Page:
K-16 Education: Bridging the Two Cultures Divide?

Minisymposium 2008 on K-16 Collaborations

Science and Humanities Education: Learning From Each Other?

Friday, 25 July 2008
8:30 am to 1 pm

Bryn Mawr College
Science Building Room 100

Click here for detailed session outline and outcome, and for an on-line forum to which all interested are invited to contribute.

 

Inquiry in Science and the Humanities, In the Interests of Both?

One of a series of half day conversation among K12 and college/university educators about how to work together to assure better education for all students at all educational levels, with particular reference to science and mathematics.

THIS YEAR'S QUESTIONS:

  • Are there problems in education at all levels common to both the sciences and the humanities?
  • What role does "inquiry" play in education in the sciences? in the humanities?
  • What can science educators learn from humanities educators?
  • What can humanities educators learn from science educators?

Open to all interested K-12 teachers, college faculty, students. Coffee and lunch provided. For further information contact Paul Grobstein at Bryn Mawr College

Background readings:

Session 1

  • Common problems?
  • Inquiry as common ground?

Session 2

  • What can science educators learn from humanities educators?
  • What can humanities educators learn from science educators?

 

Session 3

  • Summary and Recommendations
OBJECTIVE:
To bring together K-12 and college/university educators to discuss ways that they can better work together to create optimal learning environments for all students at all levels of the the educational system, with particular reference to assuring effective education with science and mathematics.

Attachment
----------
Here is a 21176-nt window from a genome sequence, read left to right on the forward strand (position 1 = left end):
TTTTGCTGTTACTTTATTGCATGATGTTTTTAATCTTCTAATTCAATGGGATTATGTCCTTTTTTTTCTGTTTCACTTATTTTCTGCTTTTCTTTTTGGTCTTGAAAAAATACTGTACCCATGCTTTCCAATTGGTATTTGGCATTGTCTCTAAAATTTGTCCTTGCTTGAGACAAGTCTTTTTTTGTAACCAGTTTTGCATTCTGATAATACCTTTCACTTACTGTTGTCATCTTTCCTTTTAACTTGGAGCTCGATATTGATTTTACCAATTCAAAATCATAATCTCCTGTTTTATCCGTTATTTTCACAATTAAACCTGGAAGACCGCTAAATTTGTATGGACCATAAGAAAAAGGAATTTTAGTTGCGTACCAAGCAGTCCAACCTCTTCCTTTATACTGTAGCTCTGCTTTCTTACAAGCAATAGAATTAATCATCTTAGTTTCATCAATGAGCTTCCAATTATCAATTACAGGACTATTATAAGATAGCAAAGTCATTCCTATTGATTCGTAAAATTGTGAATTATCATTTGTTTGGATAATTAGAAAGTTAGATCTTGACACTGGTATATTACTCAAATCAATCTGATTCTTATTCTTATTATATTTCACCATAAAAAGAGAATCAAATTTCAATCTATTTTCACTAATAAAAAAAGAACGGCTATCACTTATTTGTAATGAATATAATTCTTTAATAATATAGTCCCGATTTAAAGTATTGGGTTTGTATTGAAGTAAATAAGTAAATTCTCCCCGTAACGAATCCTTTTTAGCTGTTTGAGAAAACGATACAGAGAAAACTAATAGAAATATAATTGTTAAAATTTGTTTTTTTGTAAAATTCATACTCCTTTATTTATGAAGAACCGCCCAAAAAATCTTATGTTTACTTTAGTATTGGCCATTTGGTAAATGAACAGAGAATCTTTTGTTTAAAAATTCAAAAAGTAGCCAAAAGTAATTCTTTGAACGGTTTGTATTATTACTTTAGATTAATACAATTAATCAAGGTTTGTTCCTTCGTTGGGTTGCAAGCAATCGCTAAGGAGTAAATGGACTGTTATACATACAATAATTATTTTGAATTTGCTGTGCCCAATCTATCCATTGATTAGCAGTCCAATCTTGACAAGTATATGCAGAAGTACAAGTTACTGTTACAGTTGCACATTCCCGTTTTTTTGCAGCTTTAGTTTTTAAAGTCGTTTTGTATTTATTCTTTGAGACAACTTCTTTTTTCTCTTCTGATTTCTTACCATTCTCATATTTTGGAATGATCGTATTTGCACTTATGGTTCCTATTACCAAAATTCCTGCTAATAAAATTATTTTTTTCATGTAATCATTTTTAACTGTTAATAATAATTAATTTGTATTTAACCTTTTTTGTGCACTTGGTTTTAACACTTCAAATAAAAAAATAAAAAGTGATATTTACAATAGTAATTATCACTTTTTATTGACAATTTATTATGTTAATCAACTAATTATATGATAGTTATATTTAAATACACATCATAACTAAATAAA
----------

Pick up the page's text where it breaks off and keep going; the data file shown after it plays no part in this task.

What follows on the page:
BACKGROUND:
Though often regarded and treated as separate activities, K-12 and college/university/graduate education are fundamentally and intricately interdependent. Those engaged in college/university/graduate education are themselves the products of K-12 education and K-12 educators are in turn the products of college/university/graduate education. The reciprocal relationships make it hard to imagine meaningful educational innovation without effective exchange of ideas and aspirations between K-12 and college/university/graduate educators.

Given their professional experiences, together with their experiences both as undergraduates and as students in education and other graduate programs, K-12 educators have a particularly advantageous perspective from which to make suggestions about how to improve both K-12 and college/university education. At the same time, college/university/graduate faculty have distinctive perspectives and resources that can be beneficial to K-12 educators. What is needed is greater conversation between the two groups, predicated on the presumption that such exchange is very much in the best interests of both, as well as of more effective experiences at all levels of the educational system.

For earlier conversations in this series see

Additional relevant materials on Serendip

Click here for detailed session outline and outcome, and for an on-line forum to which all interested are invited to contribute.